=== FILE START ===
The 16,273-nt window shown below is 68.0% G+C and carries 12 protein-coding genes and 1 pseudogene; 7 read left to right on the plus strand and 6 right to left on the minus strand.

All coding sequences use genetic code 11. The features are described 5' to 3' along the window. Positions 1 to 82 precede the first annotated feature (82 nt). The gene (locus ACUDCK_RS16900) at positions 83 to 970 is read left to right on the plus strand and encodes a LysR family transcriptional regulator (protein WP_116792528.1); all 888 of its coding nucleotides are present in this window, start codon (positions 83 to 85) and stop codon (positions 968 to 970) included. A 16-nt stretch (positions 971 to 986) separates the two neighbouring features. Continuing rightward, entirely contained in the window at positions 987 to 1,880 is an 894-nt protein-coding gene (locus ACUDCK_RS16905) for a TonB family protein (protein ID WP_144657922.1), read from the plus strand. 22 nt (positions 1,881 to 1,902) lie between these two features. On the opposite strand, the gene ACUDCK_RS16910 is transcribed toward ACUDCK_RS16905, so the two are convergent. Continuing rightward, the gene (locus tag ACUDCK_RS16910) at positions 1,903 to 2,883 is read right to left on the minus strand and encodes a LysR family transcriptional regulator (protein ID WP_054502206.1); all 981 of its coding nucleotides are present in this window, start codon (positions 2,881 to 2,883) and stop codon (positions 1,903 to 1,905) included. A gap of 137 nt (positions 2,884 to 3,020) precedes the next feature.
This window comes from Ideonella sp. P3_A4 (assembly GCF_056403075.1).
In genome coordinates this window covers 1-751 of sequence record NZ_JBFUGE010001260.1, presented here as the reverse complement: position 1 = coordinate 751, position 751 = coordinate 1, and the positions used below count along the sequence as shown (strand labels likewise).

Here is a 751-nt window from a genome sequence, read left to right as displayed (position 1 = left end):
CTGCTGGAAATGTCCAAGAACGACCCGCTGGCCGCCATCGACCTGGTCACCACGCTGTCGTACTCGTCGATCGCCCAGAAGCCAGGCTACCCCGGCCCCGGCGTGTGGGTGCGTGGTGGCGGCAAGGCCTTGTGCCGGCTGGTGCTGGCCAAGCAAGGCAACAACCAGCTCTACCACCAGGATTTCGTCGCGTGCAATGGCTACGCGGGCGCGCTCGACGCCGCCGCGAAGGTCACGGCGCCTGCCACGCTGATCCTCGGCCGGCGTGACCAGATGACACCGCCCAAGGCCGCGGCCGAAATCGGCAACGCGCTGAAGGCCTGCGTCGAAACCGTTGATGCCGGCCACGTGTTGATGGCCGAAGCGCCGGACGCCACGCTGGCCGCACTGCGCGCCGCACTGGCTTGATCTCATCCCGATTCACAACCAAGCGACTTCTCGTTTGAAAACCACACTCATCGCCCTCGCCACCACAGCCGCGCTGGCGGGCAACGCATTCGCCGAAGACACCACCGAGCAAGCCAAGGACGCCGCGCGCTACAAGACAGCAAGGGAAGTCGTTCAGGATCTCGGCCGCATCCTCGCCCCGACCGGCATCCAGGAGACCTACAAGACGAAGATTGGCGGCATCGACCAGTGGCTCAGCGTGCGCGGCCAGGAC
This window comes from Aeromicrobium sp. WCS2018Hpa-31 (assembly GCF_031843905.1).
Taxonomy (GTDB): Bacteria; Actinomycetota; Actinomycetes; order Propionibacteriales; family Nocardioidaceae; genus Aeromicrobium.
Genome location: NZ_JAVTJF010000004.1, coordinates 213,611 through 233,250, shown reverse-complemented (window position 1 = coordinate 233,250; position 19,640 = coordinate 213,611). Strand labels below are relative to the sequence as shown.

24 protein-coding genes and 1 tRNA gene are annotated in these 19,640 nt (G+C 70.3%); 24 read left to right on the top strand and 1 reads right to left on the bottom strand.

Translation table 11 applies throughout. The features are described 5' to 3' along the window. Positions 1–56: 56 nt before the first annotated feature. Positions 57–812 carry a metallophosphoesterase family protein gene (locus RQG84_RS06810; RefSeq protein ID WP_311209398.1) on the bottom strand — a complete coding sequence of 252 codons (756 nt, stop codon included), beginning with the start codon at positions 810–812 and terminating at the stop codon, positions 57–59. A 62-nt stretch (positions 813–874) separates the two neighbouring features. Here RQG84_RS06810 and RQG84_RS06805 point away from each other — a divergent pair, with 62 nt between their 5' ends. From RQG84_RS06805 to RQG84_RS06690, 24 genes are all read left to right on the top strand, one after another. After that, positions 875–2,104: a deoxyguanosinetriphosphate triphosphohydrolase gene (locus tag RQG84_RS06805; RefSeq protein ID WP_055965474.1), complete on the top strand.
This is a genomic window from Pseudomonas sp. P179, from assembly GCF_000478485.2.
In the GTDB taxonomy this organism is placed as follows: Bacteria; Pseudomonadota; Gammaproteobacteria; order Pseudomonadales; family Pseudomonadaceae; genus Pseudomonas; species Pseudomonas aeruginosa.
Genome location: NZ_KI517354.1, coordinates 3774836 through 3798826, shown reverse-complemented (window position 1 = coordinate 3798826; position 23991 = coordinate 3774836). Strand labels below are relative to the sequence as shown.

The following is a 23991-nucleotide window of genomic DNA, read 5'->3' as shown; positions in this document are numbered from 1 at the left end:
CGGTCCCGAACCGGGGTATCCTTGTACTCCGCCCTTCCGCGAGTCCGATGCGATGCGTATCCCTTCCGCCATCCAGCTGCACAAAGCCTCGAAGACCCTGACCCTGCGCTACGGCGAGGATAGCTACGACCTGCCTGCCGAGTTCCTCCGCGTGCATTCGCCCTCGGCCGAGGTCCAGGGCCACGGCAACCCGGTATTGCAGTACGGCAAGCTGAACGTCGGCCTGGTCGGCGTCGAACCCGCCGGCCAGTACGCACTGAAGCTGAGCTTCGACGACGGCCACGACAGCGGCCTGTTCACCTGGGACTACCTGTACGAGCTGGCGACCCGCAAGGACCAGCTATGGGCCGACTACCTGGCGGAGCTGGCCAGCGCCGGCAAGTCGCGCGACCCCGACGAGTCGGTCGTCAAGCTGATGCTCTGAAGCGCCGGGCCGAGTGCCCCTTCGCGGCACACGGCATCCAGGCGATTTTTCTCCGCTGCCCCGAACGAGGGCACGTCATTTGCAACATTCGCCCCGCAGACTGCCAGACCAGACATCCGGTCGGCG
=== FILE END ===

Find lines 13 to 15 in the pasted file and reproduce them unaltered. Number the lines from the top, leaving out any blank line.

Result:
In the GTDB taxonomy this organism is placed as follows: Bacteria; Pseudomonadota; Gammaproteobacteria; order Pseudomonadales; family Pseudomonadaceae; genus Pseudomonas; species Pseudomonas aeruginosa.
Genome location: NZ_KI517354.1, coordinates 3774836 through 3798826, shown reverse-complemented (window position 1 = coordinate 3798826; position 23991 = coordinate 3774836). Strand labels below are relative to the sequence as shown.

The following is a 23991-nucleotide window of genomic DNA, read 5'->3' as shown; positions in this document are numbered from 1 at the left end: